Thousands of people nationwide, including in New Hampshire, suffer animal bites each year. The number of personal injury lawsuits that follow dog and cat bites underscores the prevalence of such incidents. Wild animal bites occur much less frequently because very few people get in close contact with non-domestic animals.
Dogs typically bite when they are overexcited, injured, scared or when they feel threatened. They might also attack if they believe they have to protect their human owners, their food or their young from harm. When dog or cat bites do not break the skin, there are no infection risks, and scratches or scrapes that only graze the surface of the skin pose minimal dangers of infection.
However, lacerations and cuts provide access for bacteria to enter the bloodstream, increasing potential for infections. Cats, whose sharp teeth cause deep puncture wounds that are never easy to clean, pose the highest risks. These wounds are small, and the outer layer of skin might heal quickly, leaving bacteria trapped in the wound. When seeing a doctor it will be important to know the kind of animal that caused the bite and whether the animal’s rabies vaccinations were up to date. The physician will also want to know when the victim last had a tetanus shot.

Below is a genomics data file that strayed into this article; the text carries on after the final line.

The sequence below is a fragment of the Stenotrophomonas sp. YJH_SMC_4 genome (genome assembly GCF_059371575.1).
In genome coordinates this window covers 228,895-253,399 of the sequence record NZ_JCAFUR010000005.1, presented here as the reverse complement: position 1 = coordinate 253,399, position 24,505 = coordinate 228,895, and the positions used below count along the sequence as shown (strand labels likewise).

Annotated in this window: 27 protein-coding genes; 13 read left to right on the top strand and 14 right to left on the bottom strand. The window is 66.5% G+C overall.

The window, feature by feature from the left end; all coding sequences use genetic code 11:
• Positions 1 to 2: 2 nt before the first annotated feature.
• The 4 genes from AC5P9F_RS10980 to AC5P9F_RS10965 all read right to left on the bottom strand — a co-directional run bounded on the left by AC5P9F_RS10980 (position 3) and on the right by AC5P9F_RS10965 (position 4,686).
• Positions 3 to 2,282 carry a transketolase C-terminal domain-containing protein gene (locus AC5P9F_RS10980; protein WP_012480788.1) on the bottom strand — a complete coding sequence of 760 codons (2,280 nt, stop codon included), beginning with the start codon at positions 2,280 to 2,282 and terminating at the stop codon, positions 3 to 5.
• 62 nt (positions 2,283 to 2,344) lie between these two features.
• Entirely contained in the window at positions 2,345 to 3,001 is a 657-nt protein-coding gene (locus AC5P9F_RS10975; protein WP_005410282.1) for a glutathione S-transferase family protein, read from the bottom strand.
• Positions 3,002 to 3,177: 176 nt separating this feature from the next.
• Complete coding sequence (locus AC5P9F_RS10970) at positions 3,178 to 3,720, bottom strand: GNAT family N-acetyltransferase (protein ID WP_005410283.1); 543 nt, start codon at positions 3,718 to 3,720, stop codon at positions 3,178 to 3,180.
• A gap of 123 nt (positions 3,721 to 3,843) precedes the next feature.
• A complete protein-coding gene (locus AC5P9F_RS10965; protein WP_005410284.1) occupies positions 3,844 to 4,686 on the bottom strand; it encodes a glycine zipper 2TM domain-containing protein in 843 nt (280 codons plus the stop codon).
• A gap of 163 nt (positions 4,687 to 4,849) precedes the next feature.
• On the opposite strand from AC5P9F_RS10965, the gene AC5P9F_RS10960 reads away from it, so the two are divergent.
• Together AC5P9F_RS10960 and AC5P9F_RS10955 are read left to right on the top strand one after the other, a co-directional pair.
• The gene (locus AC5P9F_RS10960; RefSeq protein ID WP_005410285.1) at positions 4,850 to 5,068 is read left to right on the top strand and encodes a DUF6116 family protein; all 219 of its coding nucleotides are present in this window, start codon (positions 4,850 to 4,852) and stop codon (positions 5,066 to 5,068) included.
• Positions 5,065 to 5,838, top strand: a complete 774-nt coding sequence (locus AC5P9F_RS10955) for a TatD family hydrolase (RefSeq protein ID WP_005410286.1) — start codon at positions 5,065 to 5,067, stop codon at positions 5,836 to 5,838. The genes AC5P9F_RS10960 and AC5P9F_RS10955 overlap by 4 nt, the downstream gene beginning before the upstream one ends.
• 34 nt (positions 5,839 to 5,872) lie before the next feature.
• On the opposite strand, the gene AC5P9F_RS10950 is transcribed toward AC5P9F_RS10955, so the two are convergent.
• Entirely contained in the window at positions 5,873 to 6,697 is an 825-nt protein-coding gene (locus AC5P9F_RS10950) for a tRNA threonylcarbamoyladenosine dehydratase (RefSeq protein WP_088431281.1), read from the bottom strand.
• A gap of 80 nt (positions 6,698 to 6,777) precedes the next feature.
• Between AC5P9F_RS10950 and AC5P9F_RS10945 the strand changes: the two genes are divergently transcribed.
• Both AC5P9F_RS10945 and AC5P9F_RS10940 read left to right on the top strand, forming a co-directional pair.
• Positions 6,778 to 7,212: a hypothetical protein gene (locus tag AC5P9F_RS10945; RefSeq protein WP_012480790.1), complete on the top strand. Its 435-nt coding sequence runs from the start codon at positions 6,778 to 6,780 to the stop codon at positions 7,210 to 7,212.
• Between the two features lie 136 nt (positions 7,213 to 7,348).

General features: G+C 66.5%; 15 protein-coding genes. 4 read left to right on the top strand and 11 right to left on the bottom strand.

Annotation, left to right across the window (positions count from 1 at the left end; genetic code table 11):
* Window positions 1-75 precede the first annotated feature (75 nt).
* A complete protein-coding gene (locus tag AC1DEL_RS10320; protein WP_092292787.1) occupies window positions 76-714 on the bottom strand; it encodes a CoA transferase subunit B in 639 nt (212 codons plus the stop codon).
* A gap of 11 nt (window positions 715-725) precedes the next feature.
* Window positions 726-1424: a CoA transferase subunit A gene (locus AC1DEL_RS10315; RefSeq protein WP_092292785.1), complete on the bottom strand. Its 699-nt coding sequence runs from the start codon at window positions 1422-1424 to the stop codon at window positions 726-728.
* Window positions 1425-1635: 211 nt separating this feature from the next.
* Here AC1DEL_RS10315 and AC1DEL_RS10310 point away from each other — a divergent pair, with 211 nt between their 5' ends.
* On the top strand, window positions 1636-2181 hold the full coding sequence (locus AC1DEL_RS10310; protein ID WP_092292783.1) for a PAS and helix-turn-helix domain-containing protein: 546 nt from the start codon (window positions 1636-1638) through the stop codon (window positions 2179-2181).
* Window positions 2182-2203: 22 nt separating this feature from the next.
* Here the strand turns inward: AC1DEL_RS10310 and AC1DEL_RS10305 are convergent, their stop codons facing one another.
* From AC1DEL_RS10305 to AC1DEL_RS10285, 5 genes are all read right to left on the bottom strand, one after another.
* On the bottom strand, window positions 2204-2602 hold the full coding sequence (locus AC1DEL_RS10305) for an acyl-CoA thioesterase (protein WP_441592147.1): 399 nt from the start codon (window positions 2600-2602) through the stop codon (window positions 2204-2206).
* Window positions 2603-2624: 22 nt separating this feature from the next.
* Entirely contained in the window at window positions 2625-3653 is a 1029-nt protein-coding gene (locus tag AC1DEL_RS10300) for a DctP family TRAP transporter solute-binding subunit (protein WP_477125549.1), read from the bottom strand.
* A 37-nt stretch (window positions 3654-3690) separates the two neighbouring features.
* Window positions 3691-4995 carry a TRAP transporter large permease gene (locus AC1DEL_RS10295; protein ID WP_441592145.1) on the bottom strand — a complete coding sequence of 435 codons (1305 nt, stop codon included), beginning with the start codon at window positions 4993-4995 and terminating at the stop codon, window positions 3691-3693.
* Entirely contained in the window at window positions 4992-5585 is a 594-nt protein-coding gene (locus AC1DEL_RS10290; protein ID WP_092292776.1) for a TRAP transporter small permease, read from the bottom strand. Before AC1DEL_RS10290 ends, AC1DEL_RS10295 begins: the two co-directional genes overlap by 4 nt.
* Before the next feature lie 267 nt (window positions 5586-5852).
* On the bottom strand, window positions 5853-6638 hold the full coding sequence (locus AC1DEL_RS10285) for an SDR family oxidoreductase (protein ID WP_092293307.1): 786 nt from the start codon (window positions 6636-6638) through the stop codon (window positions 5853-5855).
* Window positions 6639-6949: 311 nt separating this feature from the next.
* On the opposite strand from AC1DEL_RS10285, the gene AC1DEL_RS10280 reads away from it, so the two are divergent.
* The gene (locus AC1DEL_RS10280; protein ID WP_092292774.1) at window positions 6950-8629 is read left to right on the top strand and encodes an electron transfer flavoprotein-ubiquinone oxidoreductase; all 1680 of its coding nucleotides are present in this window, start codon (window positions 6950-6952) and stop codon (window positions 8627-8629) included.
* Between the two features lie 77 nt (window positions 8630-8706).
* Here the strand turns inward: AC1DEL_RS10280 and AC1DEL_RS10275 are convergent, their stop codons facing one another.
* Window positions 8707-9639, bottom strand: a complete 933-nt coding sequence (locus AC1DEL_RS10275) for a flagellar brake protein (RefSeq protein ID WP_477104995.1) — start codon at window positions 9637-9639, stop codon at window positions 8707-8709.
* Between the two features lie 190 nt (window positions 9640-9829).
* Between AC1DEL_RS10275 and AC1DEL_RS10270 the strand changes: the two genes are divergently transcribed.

Medical expenses could be substantial, but leaving infected animal bites untreated is very dangerous. Victims of animal bites, or parents whose children were bitten, might be entitled to pursue financial relief. It might be a good idea to discuss the issue with an experienced personal injury attorney. A lawyer can explain options under applicable New Hampshire laws, and assess the circumstances to determine the viability of a claim. If a lawsuit is filed, the attorney can provide valuable support and guidance throughout ensuing proceedings.